Hey all. So, from July 1480-September 1481, the Ottoman Empire captured and occupied the Italian city of Otranto, then part of the Principality of Taranto. Otranto was intended to be a beachhead for an Ottoman conquest of the Italian peninsula; having taken Constantinople, Sultan Mehmed II intended to conquer Rome as well, and thus establish the Ottomans as the undisputed heirs to the Roman Empire. However, this obviously never came to pass. Pope Sixtus IV called for a crusade to drive the Turks from Europe which, while mostly unsuccessful, did force them to abandon Otranto.
In 1537, the famous corsair Barbarossa recaptured Otranto as well as a number of other nearby cities and fortresses, and conducted many successful raids around the Habsburg Kingdom of Naples, even threatening the city of Naples itself. For a brief time, ports and fortifications around Italy were captured by Barbarossa, including Capri, Ortobello, and the island of Giglio; however, these holdings hardly remained in Ottoman hands after Barbarossa's death in 1546, and the Ottomans would never launch a serious campaign in Italy after the Battle of Lepanto in 1571.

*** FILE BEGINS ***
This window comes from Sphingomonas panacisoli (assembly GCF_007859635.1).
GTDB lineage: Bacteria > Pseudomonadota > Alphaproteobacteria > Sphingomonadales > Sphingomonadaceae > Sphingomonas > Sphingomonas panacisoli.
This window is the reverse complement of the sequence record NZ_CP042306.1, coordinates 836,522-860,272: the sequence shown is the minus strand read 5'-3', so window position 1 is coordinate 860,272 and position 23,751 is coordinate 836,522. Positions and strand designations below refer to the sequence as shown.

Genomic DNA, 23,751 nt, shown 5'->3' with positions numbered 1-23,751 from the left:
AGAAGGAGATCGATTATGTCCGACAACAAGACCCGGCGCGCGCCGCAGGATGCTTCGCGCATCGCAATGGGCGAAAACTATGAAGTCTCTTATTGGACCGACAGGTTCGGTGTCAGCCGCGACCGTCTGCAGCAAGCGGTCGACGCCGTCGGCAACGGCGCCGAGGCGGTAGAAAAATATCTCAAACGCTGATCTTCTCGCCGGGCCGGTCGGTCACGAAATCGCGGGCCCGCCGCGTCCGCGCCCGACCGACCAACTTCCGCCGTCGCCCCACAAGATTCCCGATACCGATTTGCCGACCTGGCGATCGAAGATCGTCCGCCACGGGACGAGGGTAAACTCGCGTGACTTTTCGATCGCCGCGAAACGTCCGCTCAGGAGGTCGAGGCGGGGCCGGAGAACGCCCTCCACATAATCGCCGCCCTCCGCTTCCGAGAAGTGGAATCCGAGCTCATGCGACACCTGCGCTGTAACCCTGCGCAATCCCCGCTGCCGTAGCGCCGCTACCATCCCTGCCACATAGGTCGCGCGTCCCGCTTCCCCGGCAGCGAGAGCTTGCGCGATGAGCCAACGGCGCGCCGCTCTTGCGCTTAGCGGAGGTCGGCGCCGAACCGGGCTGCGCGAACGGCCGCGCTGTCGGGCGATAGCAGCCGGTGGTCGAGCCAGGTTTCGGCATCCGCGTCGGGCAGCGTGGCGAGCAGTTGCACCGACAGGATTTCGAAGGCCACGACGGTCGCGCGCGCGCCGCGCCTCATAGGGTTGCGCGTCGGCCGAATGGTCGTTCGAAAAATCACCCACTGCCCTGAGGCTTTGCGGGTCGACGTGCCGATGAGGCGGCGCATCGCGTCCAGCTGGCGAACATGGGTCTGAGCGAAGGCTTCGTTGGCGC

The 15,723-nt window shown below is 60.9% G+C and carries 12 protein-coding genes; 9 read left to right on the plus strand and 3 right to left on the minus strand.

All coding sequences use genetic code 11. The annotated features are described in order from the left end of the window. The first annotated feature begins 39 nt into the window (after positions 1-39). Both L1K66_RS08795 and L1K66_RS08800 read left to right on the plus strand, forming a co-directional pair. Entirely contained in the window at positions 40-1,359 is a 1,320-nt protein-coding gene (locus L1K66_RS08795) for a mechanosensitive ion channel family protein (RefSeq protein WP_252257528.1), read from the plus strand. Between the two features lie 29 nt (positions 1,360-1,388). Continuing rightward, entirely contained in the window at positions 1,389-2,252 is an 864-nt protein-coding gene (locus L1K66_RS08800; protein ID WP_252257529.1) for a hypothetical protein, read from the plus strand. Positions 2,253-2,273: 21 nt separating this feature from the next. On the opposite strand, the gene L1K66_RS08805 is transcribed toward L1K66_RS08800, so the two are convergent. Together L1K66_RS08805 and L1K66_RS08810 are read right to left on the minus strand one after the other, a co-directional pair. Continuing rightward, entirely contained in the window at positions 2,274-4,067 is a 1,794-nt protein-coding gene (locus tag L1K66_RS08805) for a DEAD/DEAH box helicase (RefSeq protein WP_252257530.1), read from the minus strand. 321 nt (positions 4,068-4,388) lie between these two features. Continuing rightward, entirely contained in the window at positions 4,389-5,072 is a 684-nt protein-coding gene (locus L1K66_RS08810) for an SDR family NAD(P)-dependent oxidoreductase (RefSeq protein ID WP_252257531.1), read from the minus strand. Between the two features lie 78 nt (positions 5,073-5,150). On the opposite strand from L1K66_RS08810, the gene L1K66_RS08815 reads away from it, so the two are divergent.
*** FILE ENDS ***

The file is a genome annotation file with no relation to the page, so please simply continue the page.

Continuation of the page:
However, it isn't unthinkable that the Ottomans could have held the city as a foothold in Italy. It's not even beyond the realm of possibility that all of Apulia could have come under Ottoman dominion. Centuries before the Ottomans, Muslim dynasties (generally Moorish or North African) had established themselves in Sicily and southern Italy, until they were conquered by the Normans; by the 1550s, the Ottomans had established themselves over North Africa, and had the eastern Tyrrhenian coast as well. Otranto is close enough to Constantinople and the rest of the Ottoman Empire that it could potentially have been integrated into the Ottoman core; this isn't like that that time when the Ottomans captured Iceland for a hot second.